As if angry that nobody liked Iron Fist, Netflix has released a new show, Wu Assassins, that tries to make an American star out of Iko Uwais by giving him iron fists in his fight against corruption in Chinatown. Uwais plays a chef who is unwillingly inducted into a battle for the soul of San Francisco. He is the 1000th Wu Assassin, the last in a line of warriors endowed (by the Tao) with magical abilities that enable them to bring balance back to the Tao when it is threatened by magically-enhanced warlords. (NB. Since there are no warlords in the United States anymore, “warlord” has apparently become the Tao way of saying “gangster.”)
It’s okay if you don’t know much about the Tao; just keep in mind that it’s an ancient Chinese religious force very similar to the Force from Star Wars. (And by “similar,” I mean that George Lucas borrows much of his mysticism from Taoism.) Now, since the Tao is more ancient than Luke Skywalker, I can forgive the show its obvious debt to Star Wars, even when the wuxia result has little to do with actual Taoism. But I can’t forgive the blasé willingness to make a mockery of both Chinatown and the monastic traditions from which it attempts to siphon gravitas.
I’m not crusading for dull, respectful representations of Asian monks. Like many of you, I grew up with the Wu Tang Clan and the RZA’s seemingly endless supply of samples from movies like Shogun Assassin. I also loved both Kill Bill movies. I believe my credentials as a desecrator of monkish respectability are very much in order. But there’s a problem when “monk” just means “martial arts expert,” and doesn’t even connote a spiritual path, or asceticism, or a meditative thought-process, or anything else of the kind. It hollows out the archetype.
An example: at the beginning of the show, Kai the chef is told he has been infused with the power of 1000 monks. A few episodes later, we learn that one of the 1000 monks is a Scotsman with a broadsword. In other words, he’s not Asian, which is okay. But he’s also not a monk, which is not okay at all. That shipwrecks the show’s entire narrative. So Kai is not filled, I guess, with the power of people who dedicated themselves to self-mastery and the extermination of evil. He’s just filled with the power of random people, all for the sake of a lousy reveal.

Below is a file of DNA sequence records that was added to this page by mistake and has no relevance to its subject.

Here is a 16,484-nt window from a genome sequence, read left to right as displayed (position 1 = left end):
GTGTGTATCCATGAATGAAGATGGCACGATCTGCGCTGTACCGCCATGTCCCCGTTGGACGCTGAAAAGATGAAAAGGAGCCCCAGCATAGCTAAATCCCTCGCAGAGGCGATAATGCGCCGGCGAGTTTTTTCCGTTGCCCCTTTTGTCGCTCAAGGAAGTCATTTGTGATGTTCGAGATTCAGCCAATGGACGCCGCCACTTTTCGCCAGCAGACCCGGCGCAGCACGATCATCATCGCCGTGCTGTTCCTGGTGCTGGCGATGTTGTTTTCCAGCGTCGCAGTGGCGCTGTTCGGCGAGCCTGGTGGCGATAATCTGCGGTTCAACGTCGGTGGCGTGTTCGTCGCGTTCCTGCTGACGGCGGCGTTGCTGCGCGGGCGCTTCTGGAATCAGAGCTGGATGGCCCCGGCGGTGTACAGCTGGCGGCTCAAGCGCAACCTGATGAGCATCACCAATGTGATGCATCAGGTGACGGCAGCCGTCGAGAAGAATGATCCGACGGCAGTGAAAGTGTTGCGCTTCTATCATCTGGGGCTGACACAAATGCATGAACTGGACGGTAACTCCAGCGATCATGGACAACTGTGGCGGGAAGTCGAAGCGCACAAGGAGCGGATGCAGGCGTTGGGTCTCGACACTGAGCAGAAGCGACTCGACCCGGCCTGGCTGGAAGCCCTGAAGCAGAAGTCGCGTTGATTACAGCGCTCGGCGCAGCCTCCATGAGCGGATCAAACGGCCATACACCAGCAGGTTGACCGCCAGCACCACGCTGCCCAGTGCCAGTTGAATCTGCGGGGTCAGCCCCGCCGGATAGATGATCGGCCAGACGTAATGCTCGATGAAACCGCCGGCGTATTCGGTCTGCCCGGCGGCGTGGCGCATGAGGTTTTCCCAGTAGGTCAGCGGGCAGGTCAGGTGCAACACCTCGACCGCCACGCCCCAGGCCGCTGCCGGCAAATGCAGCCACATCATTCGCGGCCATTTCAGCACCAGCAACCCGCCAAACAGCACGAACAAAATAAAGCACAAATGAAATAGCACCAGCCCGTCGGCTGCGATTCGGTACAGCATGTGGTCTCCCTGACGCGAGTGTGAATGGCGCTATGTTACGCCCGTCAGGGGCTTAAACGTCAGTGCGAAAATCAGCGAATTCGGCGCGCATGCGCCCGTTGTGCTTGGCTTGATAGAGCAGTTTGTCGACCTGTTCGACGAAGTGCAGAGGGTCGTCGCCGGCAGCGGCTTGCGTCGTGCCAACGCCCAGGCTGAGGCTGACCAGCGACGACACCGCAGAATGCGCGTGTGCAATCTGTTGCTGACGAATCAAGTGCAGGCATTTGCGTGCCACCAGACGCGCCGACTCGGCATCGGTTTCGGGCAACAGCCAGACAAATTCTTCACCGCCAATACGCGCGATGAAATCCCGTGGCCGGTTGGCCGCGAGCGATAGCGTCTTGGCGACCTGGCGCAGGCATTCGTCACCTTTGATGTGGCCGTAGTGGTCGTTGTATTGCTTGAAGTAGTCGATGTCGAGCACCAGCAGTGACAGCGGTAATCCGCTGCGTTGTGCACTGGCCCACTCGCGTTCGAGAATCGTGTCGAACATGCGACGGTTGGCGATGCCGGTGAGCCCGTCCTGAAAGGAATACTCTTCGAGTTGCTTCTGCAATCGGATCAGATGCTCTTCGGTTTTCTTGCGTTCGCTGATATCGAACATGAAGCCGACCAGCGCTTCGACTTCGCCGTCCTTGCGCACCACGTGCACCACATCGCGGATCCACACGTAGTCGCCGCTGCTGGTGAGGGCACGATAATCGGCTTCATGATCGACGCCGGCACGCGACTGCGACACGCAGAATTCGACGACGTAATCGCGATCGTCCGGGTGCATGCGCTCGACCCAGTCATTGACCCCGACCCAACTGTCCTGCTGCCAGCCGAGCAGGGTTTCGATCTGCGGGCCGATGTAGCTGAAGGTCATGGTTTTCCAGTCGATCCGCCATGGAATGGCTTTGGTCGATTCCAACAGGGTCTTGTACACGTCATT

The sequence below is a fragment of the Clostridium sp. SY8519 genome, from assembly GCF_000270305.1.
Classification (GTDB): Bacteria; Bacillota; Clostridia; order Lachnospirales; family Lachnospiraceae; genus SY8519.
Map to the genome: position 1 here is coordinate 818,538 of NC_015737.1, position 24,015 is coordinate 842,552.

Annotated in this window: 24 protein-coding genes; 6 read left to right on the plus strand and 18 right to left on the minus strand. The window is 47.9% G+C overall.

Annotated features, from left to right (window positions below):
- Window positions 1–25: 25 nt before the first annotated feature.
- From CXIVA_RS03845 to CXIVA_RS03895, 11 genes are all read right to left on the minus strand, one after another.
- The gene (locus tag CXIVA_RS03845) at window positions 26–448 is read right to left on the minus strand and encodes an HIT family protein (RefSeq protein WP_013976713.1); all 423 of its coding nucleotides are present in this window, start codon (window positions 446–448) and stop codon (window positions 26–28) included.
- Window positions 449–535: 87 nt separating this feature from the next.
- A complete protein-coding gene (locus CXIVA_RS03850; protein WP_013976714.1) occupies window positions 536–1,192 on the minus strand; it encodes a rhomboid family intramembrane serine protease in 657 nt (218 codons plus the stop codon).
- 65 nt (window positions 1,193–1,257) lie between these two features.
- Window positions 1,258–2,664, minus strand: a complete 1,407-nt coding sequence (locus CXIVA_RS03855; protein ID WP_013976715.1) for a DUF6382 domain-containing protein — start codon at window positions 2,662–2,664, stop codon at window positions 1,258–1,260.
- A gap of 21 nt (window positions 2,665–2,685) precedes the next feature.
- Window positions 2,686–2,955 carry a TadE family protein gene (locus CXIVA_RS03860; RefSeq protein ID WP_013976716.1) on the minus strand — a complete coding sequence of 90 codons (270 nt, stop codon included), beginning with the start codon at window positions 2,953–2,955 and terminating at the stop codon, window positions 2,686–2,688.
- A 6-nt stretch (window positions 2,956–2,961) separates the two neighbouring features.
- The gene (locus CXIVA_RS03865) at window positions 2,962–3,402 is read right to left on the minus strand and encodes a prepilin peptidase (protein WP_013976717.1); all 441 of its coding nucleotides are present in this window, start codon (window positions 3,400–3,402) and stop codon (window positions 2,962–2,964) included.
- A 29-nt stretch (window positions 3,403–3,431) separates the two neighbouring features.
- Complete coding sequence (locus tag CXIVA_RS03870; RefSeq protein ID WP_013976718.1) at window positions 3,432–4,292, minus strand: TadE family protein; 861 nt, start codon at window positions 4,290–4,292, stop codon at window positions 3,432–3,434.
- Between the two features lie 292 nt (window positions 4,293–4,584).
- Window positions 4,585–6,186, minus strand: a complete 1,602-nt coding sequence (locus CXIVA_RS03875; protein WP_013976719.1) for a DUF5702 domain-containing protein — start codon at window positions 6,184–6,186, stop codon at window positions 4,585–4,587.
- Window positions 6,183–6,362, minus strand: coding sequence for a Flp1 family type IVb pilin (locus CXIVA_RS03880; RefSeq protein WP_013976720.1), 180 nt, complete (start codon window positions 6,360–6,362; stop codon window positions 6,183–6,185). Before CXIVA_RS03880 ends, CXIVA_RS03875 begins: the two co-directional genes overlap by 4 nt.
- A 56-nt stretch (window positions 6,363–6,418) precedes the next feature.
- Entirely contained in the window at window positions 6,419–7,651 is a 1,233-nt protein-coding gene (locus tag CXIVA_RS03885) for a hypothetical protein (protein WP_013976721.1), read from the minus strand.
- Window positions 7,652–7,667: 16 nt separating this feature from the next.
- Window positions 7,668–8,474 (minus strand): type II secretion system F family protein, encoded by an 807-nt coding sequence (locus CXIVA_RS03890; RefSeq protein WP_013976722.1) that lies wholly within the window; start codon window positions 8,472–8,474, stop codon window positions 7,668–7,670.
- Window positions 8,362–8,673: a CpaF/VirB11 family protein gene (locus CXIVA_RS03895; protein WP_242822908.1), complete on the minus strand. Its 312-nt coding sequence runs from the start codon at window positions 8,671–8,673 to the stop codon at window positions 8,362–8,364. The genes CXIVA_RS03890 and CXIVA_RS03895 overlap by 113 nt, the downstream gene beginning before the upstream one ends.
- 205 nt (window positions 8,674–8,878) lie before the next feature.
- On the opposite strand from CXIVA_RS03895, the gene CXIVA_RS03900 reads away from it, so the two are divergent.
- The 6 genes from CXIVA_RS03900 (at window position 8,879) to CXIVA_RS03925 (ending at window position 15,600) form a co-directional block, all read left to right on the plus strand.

Wu Assassins is a show that’s big on belief; that’s an ironic trick of a lot of bad shows that try to be good grindhouse cinema. They pretend to be just for fun, but the suspension of disbelief they require is staggering. For example, you have to believe that Kai is “pure of heart” because his trainer asserts as much. Then, in order to make him an interesting character, the show gives him all kinds of failings, quirks, and ambivalent attitudes. One minute he’s cooking a poisoned soup for his godfather (who is Chinese mafia), and the next he’s trying to save the very same man’s soul. In other words, like most of us, he’s pure of heart sometimes, and impure of heart the rest of the time. That makes him a mildly persuasive character, but it makes him a terrible candidate for magical endowments. We don’t admire him. We weakly hope he’ll come out on top, and that’s all.
The way the show cues the audience is also unforgivable. The primary bad guy is consistently philosophical, in an irritating fashion that comes off like a poor imitation of the baddies in Daredevil and other Marvel franchises. The female characters are sassy and get into screechy catfights. The junkie brother wheedles and whines. The thugs are blockheads, literally: they all seem to have enormously large, thick skulls, whether they are Russian or Chinese, and they are all idiots. I’m actually surprised that none of the evil bosses refer to them as “henchmen.”
We live in a new world after Crazy Rich Asians: a show can be set in Chinatown and feature an almost entirely Asian-American cast. That would be something to celebrate if this show didn’t portray Chinatown as a foul hive of scum and villainy, mostly un-policed, and teeming with ancient feuds and (you guessed it!) warlords. The difference between Chinatown and the rest of San Francisco is its ethnic makeup, and that’s it; Chinatown is not some sort of wildly glamorous slum. I guarantee that anyone who watches Wu Assassins without having visited California would get nervous about setting foot in Chinatown. What’s so progressive or groundbreaking about that? Plus, the area is so hard to infiltrate (apparently) that the police have to send in an undercover operative. They choose a white woman with blonde hair, which makes sense because... oh, never mind. I forgot that this was the show where owning a Chinese food truck somehow makes you a monk as well as a chef.
Ultimately, I do believe that Uwais has been chosen by the Tao to do great things. At a minimum, the man can fight, even if his acting here is worse than Mark Hamill at his youngest. But this show is not going to be his star vehicle. (Leave that to the slow dissemination of both Raid movies.) The Tao has also chosen me for a singular purpose: it’s my mission to save San Francisco from this show. But I need your help. Stream anything else. Together we will mend this broken video game of a world.